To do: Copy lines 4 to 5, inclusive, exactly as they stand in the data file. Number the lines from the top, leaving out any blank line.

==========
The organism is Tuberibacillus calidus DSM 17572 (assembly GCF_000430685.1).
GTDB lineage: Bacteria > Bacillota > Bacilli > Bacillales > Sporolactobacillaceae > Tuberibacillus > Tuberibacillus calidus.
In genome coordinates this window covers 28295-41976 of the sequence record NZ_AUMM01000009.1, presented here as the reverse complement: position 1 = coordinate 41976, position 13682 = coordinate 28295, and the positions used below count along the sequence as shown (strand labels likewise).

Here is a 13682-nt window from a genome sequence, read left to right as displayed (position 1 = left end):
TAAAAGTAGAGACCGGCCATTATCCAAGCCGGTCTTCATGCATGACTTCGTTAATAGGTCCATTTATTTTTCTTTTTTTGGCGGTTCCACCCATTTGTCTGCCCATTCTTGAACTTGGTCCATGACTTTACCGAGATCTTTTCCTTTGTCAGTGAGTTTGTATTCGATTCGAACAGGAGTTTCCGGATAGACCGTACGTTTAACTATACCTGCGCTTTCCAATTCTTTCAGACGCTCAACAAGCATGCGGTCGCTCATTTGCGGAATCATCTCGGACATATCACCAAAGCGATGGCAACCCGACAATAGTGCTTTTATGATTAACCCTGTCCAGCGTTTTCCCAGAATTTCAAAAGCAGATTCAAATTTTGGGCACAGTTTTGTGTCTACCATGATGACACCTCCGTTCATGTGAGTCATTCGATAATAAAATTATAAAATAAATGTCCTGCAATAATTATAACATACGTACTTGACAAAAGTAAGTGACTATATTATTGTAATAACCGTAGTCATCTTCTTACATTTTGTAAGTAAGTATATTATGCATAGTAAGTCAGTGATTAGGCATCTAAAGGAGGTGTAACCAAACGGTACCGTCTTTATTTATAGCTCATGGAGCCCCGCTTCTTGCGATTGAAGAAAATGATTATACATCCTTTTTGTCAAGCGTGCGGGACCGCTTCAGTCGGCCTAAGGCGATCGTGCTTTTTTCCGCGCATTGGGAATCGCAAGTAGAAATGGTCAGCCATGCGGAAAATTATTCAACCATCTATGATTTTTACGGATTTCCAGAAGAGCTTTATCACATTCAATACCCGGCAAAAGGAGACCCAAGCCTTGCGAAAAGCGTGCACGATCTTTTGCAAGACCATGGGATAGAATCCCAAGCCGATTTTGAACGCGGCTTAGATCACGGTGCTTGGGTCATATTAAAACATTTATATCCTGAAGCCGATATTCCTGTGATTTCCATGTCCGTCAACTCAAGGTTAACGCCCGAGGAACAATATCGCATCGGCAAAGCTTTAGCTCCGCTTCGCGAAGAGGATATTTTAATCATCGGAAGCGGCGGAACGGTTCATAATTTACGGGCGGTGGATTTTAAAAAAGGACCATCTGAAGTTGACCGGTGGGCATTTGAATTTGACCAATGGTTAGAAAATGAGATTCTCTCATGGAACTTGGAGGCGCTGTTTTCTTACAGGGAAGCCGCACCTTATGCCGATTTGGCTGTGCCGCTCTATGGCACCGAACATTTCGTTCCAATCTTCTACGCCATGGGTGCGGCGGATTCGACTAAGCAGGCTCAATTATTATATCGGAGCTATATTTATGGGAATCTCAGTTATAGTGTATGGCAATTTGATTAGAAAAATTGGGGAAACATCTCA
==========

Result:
Here is a 13682-nt window from a genome sequence, read left to right as displayed (position 1 = left end):
TAAAAGTAGAGACCGGCCATTATCCAAGCCGGTCTTCATGCATGACTTCGTTAATAGGTCCATTTATTTTTCTTTTTTTGGCGGTTCCACCCATTTGTCTGCCCATTCTTGAACTTGGTCCATGACTTTACCGAGATCTTTTCCTTTGTCAGTGAGTTTGTATTCGATTCGAACAGGAGTTTCCGGATAGACCGTACGTTTAACTATACCTGCGCTTTCCAATTCTTTCAGACGCTCAACAAGCATGCGGTCGCTCATTTGCGGAATCATCTCGGACATATCACCAAAGCGATGGCAACCCGACAATAGTGCTTTTATGATTAACCCTGTCCAGCGTTTTCCCAGAATTTCAAAAGCAGATTCAAATTTTGGGCACAGTTTTGTGTCTACCATGATGACACCTCCGTTCATGTGAGTCATTCGATAATAAAATTATAAAATAAATGTCCTGCAATAATTATAACATACGTACTTGACAAAAGTAAGTGACTATATTATTGTAATAACCGTAGTCATCTTCTTACATTTTGTAAGTAAGTATATTATGCATAGTAAGTCAGTGATTAGGCATCTAAAGGAGGTGTAACCAAACGGTACCGTCTTTATTTATAGCTCATGGAGCCCCGCTTCTTGCGATTGAAGAAAATGATTATACATCCTTTTTGTCAAGCGTGCGGGACCGCTTCAGTCGGCCTAAGGCGATCGTGCTTTTTTCCGCGCATTGGGAATCGCAAGTAGAAATGGTCAGCCATGCGGAAAATTATTCAACCATCTATGATTTTTACGGATTTCCAGAAGAGCTTTATCACATTCAATACCCGGCAAAAGGAGACCCAAGCCTTGCGAAAAGCGTGCACGATCTTTTGCAAGACCATGGGATAGAATCCCAAGCCGATTTTGAACGCGGCTTAGATCACGGTGCTTGGGTCATATTAAAACATTTATATCCTGAAGCCGATATTCCTGTGATTTCCATGTCCGTCAACTCAAGGTTAACGCCCGAGGAACAATATCGCATCGGCAAAGCTTTAGCTCCGCTTCGCGAAGAGGATATTTTAATCATCGGAAGCGGCGGAACGGTTCATAATTTACGGGCGGTGGATTTTAAAAAAGGACCATCTGAAGTTGACCGGTGGGCATTTGAATTTGACCAATGGTTAGAAAATGAGATTCTCTCATGGAACTTGGAGGCGCTGTTTTCTTACAGGGAAGCCGCACCTTATGCCGATTTGGCTGTGCCGCTCTATGGCACCGAACATTTCGTTCCAATCTTCTACGCCATGGGTGCGGCGGATTCGACTAAGCAGGCTCAATTATTATATCGGAGCTATATTTATGGGAATCTCAGTTATAGTGTATGGCAATTTGATTAGAAAAATTGGGGAAACATCTCA